14-6 Measuring Displacement and Vibration of High Temperature and High Radiation Components Using Optical Fiber

- Development of Fast Reactor Integrity Monitoring Technology -

Fig.14-11 Experimental setup of measurement system using optical fiber in the "JOYO" primary cooling area

Fig.14-11 Experimental setup of measurement system using optical fiber in the "JOYO" primary cooling area

A few FBGs were combined into a single fiber, and mounted on the piping supports. In the measurement, a wideband light was injected into the optical fiber, and then the wavelength of reflected light from FBGs was scanned with a spectrum analyzer.

 

Fig.14-12 Measured displacement of the piping support by FBG

Fig.14-12 Measured displacement of the piping support by FBG

Displacement following reactor power was successfully measured.

 

Fig.14-13 Measured vibration of the piping support by FBG

Fig.14-13 Measured vibration of the piping support by FBG

Vibration changes with the primary pump operation were successfully measured.

In the sodium-cooled fast reactor (SFR), circulating pumps and several piping support systems were installed around the primary cooling system piping. How to efficiently and accurately measure the displacement and vibration in high temperature and high radiation components is important, in order to monitor the SFR structural integrity. In the experimental fast reactor "JOYO", displacement and vibration measurements of the primary cooling system were carried out using Fiber Bragg Grating (FBG) to resolve this challenging issue (Fig.14-11).

FBG is an optical fiber sensor, which reflects light at a specific wavelength. Temperature variations or displacement applied to the FBG causes the reflected wavelength to shift. The FBG is a simple instrument, because several FBGs can be combined in a single fiber.

Displacement can be evaluated from a wavelength shift ∆λ 1 of the FBG with both-ends fixed. However, ∆λ 1 includes a wavelength shift ∆λ 2 due to temperature variation. This becomes to be a source of displacement measurement error. Therefore, ∆λ 2 of an FBG with one end fixed for detecting only temperature variation was eliminated from∆λ 1. The measured displacement matched the calculation based on the thermal expansion. The measured result indicates that thermal displacement of a piping support was accurately measured (Fig.14-12).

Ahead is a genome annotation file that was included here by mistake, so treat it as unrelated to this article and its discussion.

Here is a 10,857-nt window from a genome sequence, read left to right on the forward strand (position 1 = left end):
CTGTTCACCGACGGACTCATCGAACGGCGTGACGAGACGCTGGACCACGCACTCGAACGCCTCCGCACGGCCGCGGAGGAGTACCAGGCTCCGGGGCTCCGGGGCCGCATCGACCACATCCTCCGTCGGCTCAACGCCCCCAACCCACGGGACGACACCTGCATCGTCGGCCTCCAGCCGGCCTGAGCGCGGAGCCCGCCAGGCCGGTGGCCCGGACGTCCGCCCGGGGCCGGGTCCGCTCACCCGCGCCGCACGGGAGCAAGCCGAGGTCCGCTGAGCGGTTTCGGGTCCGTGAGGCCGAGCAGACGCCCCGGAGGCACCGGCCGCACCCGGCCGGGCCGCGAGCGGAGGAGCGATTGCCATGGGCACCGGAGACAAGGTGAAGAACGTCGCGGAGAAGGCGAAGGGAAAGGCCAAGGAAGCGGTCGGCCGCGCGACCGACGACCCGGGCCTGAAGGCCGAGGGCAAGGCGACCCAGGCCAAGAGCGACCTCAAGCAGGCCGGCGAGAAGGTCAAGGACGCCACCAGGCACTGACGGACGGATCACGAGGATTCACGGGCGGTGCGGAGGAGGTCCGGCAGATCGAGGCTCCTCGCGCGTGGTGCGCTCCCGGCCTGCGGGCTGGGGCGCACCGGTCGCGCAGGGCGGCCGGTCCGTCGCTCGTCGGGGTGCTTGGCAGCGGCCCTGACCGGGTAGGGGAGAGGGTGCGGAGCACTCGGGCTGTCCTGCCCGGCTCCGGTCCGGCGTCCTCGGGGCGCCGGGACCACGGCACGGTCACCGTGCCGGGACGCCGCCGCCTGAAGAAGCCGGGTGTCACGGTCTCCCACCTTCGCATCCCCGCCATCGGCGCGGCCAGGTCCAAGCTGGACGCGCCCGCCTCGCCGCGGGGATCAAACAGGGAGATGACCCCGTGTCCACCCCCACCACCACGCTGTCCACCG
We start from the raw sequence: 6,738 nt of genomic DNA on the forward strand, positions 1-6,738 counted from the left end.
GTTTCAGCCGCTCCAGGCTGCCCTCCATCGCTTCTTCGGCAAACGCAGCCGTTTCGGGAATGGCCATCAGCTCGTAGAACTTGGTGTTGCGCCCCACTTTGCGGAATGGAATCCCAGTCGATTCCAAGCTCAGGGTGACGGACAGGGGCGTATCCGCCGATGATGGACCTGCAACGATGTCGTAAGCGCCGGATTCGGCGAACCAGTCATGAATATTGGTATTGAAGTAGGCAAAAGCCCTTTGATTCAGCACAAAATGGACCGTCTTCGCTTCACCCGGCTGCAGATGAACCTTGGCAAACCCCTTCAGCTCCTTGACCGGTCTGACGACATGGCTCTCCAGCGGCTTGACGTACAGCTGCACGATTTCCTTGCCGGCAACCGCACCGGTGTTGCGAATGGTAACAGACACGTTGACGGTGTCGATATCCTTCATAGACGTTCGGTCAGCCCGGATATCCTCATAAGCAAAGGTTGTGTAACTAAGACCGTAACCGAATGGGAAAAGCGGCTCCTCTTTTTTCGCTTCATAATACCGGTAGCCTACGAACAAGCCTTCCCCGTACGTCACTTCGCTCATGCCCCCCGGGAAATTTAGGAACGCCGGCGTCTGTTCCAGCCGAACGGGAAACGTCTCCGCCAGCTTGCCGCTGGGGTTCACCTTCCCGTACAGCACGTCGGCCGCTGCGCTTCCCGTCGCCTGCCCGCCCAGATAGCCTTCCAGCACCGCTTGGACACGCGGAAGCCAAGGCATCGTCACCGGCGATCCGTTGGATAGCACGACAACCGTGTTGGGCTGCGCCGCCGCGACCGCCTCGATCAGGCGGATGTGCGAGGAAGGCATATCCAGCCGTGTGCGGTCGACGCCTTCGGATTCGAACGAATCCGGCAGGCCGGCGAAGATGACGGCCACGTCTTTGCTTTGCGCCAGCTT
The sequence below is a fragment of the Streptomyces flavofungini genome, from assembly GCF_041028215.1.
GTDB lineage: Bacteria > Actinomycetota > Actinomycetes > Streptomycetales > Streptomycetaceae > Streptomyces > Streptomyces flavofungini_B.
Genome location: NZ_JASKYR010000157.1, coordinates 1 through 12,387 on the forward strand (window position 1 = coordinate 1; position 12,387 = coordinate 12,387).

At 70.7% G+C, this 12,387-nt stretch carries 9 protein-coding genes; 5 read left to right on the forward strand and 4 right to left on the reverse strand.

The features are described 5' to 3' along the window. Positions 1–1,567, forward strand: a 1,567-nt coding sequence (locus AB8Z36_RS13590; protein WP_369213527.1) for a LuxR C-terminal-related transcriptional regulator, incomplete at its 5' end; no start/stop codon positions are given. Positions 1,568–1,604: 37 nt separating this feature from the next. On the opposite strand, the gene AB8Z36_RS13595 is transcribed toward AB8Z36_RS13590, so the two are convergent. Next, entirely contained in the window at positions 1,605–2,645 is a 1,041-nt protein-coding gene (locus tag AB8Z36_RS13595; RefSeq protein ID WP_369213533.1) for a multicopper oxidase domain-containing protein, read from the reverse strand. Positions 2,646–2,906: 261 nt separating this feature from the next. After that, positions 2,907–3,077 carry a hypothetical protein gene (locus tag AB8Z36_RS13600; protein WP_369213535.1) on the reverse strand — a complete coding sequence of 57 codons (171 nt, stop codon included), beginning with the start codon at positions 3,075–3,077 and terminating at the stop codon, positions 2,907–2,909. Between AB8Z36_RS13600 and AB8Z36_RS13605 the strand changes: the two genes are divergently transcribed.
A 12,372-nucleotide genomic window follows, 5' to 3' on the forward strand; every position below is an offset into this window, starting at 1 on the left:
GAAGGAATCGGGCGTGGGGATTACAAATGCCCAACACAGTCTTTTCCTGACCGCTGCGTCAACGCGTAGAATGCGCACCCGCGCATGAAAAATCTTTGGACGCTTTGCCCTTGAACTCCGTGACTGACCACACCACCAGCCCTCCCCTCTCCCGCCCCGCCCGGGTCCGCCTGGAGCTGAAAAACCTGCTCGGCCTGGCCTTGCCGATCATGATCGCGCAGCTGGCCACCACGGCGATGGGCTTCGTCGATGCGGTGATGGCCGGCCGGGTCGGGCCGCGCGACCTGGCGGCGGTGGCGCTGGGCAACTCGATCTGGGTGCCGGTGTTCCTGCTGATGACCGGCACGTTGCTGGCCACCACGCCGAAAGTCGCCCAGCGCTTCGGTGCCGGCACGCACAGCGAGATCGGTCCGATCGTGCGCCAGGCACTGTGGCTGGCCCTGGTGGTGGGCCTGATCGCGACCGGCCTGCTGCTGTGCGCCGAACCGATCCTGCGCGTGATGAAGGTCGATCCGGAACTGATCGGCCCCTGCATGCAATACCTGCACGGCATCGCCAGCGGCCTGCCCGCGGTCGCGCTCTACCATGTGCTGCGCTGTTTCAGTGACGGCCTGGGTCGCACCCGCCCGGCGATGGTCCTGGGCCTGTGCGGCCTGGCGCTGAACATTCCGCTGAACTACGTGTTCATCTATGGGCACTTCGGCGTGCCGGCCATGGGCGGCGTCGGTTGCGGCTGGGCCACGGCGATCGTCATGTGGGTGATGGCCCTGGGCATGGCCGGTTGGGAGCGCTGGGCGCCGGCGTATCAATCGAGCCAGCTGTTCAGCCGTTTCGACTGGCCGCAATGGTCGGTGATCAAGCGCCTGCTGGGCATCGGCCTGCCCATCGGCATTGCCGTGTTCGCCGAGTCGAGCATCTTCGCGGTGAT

Vibration can be measured as a high frequency displacement. A faster vibration, however, cannot be measured by a spectrum analyzer, because its sampling time is in the order of seconds. In the measurement, the reflected wavelength shift was converted into light magnitude using an optical filter, and then the voltage signal corresponding to the displacement was obtained using a photo diode. This enables a high speed measurement of the vibration. Signal fluctuation at the primary pump operation was larger than when the pump was stopped. The measured result indicates that vibration due to the pump operation was successfully measured (Fig.14-13).

The measurements were successfully conducted with no degradation of the optical fiber up to an accumulated γ-ray dose of 4×104 Gy, corresponding to 120 effective full power days of operation. The measured results demonstrated that the FBG is suitable for the monitoring of the SFR structural integrity.


Reference
Matsuba, K., Ito, C. et al., Development of Fast Reactor Structural Integrity Monitoring Technology Using Optical Fiber Sensors, Journal of Power and Energy Systems, vol.2, no.2, 2008, p.545-556.

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